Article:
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12 Weird Peeps Flavors to Try This Easter

The start of spring signals the beginning of Peeps season. Celebrate the warmer weather with some of the festive candy brand’s wackier flavors. 

1. “DELIGHT” FLAVORS

These special Peeps come in a variety of flavors including blueberry, lemon, raspberry, strawberry, and vanilla. They’re all partially dipped in crème fudge (except for lemon, which gets lemon fudge). There are also two new delight flavors: orange and lime. You can pick up a pack at Target or on Amazon

2. FRUIT PUNCH

If you’re ready for summer already, you can get a 10-pack of bright red, fruit punch-flavored Peeps. The brand-new flavor can be found at Kroger stores or online.

3. BLUE RASPBERRY 

You might question how the often sour blue raspberry flavor would complement the super-sweetness of marshmallow, but Peeps pulls it off. The bright blue birds can be found at Walmart or online.

4. COTTON CANDY

Another new flavor is the ambitious cotton candy. Perfect for carnival lovers with a sweet tooth, these light pink Peeps come with little flecks of blue sugar. You can pick up a pack at Walgreens or online.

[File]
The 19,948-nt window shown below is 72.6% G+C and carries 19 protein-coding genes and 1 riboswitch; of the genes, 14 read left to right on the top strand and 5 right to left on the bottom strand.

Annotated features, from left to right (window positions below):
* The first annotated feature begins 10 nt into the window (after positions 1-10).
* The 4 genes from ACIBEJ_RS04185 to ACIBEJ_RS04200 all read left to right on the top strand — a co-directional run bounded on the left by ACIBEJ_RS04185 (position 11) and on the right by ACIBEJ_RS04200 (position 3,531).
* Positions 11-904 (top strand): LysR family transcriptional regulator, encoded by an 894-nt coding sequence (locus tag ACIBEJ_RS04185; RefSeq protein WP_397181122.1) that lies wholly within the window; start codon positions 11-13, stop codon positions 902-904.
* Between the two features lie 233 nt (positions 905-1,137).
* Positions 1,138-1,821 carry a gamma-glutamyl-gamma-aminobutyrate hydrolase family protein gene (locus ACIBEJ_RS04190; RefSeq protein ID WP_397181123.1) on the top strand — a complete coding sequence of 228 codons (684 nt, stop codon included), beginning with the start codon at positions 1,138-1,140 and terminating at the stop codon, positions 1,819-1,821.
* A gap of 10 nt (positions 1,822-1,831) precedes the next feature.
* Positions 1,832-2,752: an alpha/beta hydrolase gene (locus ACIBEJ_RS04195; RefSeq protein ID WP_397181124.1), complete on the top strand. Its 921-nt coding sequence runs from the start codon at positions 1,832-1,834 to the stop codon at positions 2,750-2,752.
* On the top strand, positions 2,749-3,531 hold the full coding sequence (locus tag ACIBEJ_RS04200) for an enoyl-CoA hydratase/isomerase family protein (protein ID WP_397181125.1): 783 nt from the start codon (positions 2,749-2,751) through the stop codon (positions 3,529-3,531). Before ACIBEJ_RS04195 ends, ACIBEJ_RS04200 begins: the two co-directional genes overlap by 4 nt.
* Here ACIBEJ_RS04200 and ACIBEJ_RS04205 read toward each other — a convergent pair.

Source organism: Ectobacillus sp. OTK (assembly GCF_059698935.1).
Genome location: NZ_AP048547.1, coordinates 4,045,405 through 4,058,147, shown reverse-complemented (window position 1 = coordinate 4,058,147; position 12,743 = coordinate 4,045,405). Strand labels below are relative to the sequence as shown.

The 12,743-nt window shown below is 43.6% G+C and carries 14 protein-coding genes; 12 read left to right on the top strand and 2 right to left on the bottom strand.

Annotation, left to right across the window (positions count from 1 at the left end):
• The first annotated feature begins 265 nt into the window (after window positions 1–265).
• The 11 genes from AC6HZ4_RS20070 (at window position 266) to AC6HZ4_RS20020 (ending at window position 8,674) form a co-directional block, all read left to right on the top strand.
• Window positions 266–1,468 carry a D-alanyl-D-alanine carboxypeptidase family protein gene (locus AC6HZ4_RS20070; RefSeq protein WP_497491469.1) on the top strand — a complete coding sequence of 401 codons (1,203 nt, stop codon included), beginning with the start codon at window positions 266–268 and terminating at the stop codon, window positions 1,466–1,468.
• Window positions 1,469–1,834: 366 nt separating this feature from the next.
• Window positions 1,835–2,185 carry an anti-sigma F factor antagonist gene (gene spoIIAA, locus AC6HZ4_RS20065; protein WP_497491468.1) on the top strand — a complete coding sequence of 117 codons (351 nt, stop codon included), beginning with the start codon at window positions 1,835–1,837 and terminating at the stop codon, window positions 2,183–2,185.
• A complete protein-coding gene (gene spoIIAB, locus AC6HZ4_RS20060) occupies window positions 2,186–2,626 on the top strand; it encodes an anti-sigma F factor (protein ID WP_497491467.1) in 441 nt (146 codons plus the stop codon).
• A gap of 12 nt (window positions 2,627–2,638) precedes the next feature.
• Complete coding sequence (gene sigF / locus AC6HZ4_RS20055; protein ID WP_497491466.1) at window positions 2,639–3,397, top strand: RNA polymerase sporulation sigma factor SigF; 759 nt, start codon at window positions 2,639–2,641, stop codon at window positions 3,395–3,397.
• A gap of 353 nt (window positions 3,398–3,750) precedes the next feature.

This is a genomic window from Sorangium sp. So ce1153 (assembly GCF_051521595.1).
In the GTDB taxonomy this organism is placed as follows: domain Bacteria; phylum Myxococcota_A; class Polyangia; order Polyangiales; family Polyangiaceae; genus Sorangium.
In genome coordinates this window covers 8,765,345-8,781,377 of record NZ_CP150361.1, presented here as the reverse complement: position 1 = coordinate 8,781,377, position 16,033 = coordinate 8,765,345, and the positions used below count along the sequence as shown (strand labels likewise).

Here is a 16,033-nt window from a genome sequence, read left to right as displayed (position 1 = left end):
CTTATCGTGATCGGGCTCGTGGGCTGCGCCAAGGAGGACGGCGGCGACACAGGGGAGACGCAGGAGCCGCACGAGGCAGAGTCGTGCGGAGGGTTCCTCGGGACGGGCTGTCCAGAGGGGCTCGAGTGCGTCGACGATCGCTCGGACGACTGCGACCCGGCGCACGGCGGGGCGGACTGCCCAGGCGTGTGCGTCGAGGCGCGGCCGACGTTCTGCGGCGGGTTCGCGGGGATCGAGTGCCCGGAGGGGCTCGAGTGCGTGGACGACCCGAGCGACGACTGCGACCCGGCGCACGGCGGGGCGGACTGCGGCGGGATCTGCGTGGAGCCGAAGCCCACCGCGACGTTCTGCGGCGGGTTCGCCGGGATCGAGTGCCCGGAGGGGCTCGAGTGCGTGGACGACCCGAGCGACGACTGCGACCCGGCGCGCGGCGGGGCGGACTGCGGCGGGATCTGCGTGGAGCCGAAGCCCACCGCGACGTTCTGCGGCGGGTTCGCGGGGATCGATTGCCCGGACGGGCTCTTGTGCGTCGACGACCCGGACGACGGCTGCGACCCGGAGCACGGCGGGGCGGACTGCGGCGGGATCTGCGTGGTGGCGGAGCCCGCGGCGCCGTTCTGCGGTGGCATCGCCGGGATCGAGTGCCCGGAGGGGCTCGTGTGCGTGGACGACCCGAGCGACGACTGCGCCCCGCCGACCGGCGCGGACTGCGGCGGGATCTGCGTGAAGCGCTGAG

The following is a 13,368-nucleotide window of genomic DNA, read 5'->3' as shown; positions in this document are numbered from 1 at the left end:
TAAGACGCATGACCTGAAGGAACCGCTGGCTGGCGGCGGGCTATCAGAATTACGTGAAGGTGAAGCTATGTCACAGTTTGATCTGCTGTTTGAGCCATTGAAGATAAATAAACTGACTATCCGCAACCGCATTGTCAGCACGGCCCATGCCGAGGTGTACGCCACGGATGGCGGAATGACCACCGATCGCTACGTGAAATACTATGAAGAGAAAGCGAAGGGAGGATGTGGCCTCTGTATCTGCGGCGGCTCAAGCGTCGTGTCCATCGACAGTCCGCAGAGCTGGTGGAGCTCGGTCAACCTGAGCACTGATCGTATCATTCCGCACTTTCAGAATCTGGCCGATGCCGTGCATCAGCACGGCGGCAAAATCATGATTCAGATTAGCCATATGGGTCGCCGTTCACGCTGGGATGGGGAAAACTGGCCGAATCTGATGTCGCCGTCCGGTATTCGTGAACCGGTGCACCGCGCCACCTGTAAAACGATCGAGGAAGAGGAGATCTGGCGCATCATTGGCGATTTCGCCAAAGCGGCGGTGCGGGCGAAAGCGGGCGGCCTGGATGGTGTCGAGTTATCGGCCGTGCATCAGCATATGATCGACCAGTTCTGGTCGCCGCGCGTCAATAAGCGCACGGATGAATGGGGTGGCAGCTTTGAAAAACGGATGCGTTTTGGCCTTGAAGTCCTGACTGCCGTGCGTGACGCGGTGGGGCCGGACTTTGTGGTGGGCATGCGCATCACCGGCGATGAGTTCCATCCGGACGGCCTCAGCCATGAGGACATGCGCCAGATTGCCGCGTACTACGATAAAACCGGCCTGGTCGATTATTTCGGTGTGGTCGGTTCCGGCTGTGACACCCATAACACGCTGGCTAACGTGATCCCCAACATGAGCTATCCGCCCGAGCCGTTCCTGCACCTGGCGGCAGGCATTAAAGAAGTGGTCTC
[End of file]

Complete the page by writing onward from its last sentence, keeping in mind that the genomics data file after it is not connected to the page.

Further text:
5. SOUR WATERMELON

Here is another tart flavor of Peep that is a little more controversial. Most people will either love or hate these boldly flavored birds. They have green sugar outsides and pink marshmallow insides to imitate a real watermelon. You can find them at most stores or on Amazon

6. BUBBLE GUM 

If you hate that you can’t (or at least, shouldn’t) swallow bubble gum, then maybe these Peeps are for you. The light pink marshmallows are sold exclusively at Walgreens, but you can also find them online

7. PARTY CAKE 

Got a party coming up? Pick up a 10-pack of these festive light-blue Peeps. They even come with colorful sprinkles for added fun. 

8. RED VELVET 

Red velvet isn’t just for cupcakes and waffles. The decadent flavor was part of a Christmas-themed series, which also included hot cocoa, candy cane, and sugar cookie. Since it’s past the season, you can’t get them in stores, but luckily Amazon has got you covered.

9. SUGAR PLUM 

Here’s another relic from winter: Sugar plum delight Peeps. They are a lovely shade of purple and come partially dipped in white fudge. You can snag some out-of-season goodness right here